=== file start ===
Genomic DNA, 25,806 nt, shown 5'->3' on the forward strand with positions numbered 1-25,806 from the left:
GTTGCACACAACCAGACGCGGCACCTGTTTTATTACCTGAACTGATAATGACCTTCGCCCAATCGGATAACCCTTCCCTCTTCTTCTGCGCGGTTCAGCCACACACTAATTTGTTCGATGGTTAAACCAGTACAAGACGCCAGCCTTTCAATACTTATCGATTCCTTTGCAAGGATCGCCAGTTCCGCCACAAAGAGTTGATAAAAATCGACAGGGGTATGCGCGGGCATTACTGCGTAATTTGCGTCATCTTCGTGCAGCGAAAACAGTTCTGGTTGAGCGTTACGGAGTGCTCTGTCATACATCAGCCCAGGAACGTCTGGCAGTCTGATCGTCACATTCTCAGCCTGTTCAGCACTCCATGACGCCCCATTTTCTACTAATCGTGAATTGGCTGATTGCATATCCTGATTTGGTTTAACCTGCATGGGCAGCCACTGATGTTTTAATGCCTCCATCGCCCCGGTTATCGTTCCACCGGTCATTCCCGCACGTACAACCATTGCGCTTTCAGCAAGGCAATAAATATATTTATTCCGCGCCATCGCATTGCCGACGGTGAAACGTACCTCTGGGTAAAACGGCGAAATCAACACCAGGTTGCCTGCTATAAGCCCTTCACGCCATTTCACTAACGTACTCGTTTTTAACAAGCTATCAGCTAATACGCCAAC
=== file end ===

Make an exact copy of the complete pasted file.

Genomic DNA, 25,806 nt, shown 5'->3' on the forward strand with positions numbered 1-25,806 from the left:
GTTGCACACAACCAGACGCGGCACCTGTTTTATTACCTGAACTGATAATGACCTTCGCCCAATCGGATAACCCTTCCCTCTTCTTCTGCGCGGTTCAGCCACACACTAATTTGTTCGATGGTTAAACCAGTACAAGACGCCAGCCTTTCAATACTTATCGATTCCTTTGCAAGGATCGCCAGTTCCGCCACAAAGAGTTGATAAAAATCGACAGGGGTATGCGCGGGCATTACTGCGTAATTTGCGTCATCTTCGTGCAGCGAAAACAGTTCTGGTTGAGCGTTACGGAGTGCTCTGTCATACATCAGCCCAGGAACGTCTGGCAGTCTGATCGTCACATTCTCAGCCTGTTCAGCACTCCATGACGCCCCATTTTCTACTAATCGTGAATTGGCTGATTGCATATCCTGATTTGGTTTAACCTGCATGGGCAGCCACTGATGTTTTAATGCCTCCATCGCCCCGGTTATCGTTCCACCGGTCATTCCCGCACGTACAACCATTGCGCTTTCAGCAAGGCAATAAATATATTTATTCCGCGCCATCGCATTGCCGACGGTGAAACGTACCTCTGGGTAAAACGGCGAAATCAACACCAGGTTGCCTGCTATAAGCCCTTCACGCCATTTCACTAACGTACTCGTTTTTAACAAGCTATCAGCTAATACGCCAAC